mid-14c., "to drive by physical force; to try, attempt, strive; to fortify, strengthen a place;" late 14c. as "exert force, compel; make stronger, reinforce; strengthen an argument; grow stronger, become violent," from Old French enforcier "strengthen, reinforce; use force (on), offer violence (to); oppress; violate, rape" (12c.) or a native formation from en- (1) "make, put in" + force (n.). Meaning "compel obedience to" (a law, etc.) is from 1640s. Related: Enforced; enforcing.
"energetic force; motive force," 1894, from dynamic (adj.). As "manner of interaction," by 1978.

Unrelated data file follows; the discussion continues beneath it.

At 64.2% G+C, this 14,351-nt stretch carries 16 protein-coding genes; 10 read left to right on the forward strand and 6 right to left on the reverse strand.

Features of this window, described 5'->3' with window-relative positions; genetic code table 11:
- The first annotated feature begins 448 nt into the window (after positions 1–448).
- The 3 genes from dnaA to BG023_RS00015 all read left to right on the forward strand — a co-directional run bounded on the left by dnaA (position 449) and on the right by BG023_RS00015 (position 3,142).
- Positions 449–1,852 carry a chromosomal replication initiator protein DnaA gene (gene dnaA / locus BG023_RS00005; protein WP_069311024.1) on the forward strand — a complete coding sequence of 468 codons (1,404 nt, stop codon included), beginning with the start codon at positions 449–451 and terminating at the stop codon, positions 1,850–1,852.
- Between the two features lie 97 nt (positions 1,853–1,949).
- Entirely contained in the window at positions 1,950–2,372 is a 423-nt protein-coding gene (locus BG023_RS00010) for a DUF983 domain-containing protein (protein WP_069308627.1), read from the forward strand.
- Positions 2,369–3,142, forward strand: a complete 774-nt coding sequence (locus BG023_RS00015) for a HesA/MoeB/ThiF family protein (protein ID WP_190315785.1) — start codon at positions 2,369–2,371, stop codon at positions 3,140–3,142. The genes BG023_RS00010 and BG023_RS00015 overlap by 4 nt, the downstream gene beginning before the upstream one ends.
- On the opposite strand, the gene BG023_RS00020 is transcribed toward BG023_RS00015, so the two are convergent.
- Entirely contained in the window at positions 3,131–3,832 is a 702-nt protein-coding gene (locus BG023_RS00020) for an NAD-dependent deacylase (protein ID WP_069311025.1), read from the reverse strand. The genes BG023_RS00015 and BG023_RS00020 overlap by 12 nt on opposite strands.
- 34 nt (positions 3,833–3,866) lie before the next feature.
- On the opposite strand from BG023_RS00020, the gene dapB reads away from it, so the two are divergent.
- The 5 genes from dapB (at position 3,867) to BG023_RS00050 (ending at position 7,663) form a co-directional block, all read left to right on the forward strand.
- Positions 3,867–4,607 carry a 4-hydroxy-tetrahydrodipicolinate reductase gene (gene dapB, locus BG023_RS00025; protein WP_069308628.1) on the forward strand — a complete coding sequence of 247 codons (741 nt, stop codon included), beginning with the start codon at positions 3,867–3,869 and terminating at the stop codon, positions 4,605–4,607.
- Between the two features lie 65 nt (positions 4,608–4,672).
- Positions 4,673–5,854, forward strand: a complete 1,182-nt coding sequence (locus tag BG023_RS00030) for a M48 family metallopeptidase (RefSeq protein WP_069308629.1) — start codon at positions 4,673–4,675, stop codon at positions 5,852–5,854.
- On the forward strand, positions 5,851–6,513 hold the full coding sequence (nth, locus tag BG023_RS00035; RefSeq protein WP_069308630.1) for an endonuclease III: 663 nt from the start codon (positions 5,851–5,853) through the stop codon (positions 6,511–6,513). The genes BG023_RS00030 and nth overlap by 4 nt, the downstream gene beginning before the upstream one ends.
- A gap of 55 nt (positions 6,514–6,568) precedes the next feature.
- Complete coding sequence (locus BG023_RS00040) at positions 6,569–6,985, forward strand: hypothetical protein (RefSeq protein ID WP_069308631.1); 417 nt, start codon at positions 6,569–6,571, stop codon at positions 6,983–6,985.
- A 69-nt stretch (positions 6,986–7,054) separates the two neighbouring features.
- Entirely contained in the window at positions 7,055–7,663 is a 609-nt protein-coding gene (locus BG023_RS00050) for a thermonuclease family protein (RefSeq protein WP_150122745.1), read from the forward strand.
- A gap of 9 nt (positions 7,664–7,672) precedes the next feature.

also A.E.F., abbreviation of American Expeditionary Force, the U.S. military force sent to Europe in 1917 during World War I.
"to compel, force," c. 1400, from Latin coactare "constrain, force," frequentative of cogere (past participle coactus) "to compel," also "curdle, collect" (see cogent). Related: Coacted; coacting; coaction; coactive.
"to force or press; force open by means of a lever," 1680s, from prize (n.) "the hold of a lever" (14c.), from Old French prise "a taking hold, a grasp" (see prize (n.2)). Related: Prized; prizing.
1690s, "to beat, slap;" 1775 as "to shut with force," from slam (n.1). Meaning "throw or push with force" is from 1870. Meaning "say uncomplimentary things about" is from 1916. Related: Slammed; slamming.